We’ve now come to the end of our journey through Mark Cousins’ The Story of Film, following cinema’s early beginnings to the advent of the digital age. But before we ring down the curtain, we have a few more stops on our tour of cinema history.
As digital effects began to strip the “realness” from mainstream filmmaking, the use of digital cameras gave a new freedom to documentary filmmakers. Perhaps the most successful of these is director Michael Moore, whose documentaries took a different approach by placing Moore himself at their center. Moore’s films Bowling For Columbine and Fahrenheit 9/11 especially feature his distinctly liberal point of view. In contrast are the films of French documentarian Nicolas Philibert, who strove to remain as unobtrusive as possible, chronicling events without commentary. Philibert’s documentaries bring unseen worlds to life, with Louvre City showing the behind the scenes life of a museum, while La Maison De La Radio chronicles 24 hours in the life of Radio France. Continue reading “The Story of Film Part 15: Cinema Today an Tomorrow”
The library has always had great resources for music buffs, but lesser known among these are the many documentaries about music, musicians, and musical history that are available on our video streaming services. Often, these include both great insights into the works of famous musicians or hidden gems that tell a particular story about music history that is not necessarily well-known in the mainstream. If you are interested and want to learn more, here are three excellent documentaries about musicians and musical history that are available to you for free on Kanopy with your library card.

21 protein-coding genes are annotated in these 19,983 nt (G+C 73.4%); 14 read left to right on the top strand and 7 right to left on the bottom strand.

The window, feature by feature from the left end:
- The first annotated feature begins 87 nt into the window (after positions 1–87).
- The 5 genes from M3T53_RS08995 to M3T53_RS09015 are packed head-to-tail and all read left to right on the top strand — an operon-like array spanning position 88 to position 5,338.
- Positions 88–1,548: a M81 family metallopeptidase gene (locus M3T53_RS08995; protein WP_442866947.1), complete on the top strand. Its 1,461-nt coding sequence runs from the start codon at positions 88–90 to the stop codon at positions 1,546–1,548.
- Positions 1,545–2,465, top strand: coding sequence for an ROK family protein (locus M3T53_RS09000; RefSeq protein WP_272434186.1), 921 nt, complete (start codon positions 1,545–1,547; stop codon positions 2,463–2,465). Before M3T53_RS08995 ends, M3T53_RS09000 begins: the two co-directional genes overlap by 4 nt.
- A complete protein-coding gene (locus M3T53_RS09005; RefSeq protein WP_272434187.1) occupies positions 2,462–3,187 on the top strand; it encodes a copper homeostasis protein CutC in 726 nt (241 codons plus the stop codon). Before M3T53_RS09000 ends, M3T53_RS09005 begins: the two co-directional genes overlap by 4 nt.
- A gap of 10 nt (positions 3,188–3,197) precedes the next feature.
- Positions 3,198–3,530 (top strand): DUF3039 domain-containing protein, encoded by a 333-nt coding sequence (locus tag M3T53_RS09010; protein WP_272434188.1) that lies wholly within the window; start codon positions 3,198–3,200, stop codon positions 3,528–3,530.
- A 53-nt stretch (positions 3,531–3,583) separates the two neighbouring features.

Nas: Time is Illmatic. This documentary, subtitled “The Making of a Groundbreaking Hip Hop Album,” is a little over an hour long and tells the story behind influential 90s rapper Nas’ breakout hit album. It also treats the early personal life of Nas himself.. The film includes interviews with musicians Nas influenced, worked with, and/or was influenced by, including Pharrell Williams, Alicia Keyes, and Busta Rhymes. It is also beautifully filmed, and this has been recognized critically as it has also been nominated for a few awards. It’s a real treat that it is available for free via Kanopy. Continue reading “Three on a Theme: Music Documentaries on Kanopy”
Even though Pride events and in-person festivities are cancelled this year, it is still possible to celebrate LGBTQ resilience from the comfort of your home – and the Library can help with that! Aside from going out to protests and engaging with written content by queer authors, there are also lots of video resources available to you with your library card. Your barcode and PIN number will give you access to lots of documentaries, movies, and other online video content through platforms such as Kanopy. Here are three great queer history documentaries of varying lengths to get you started: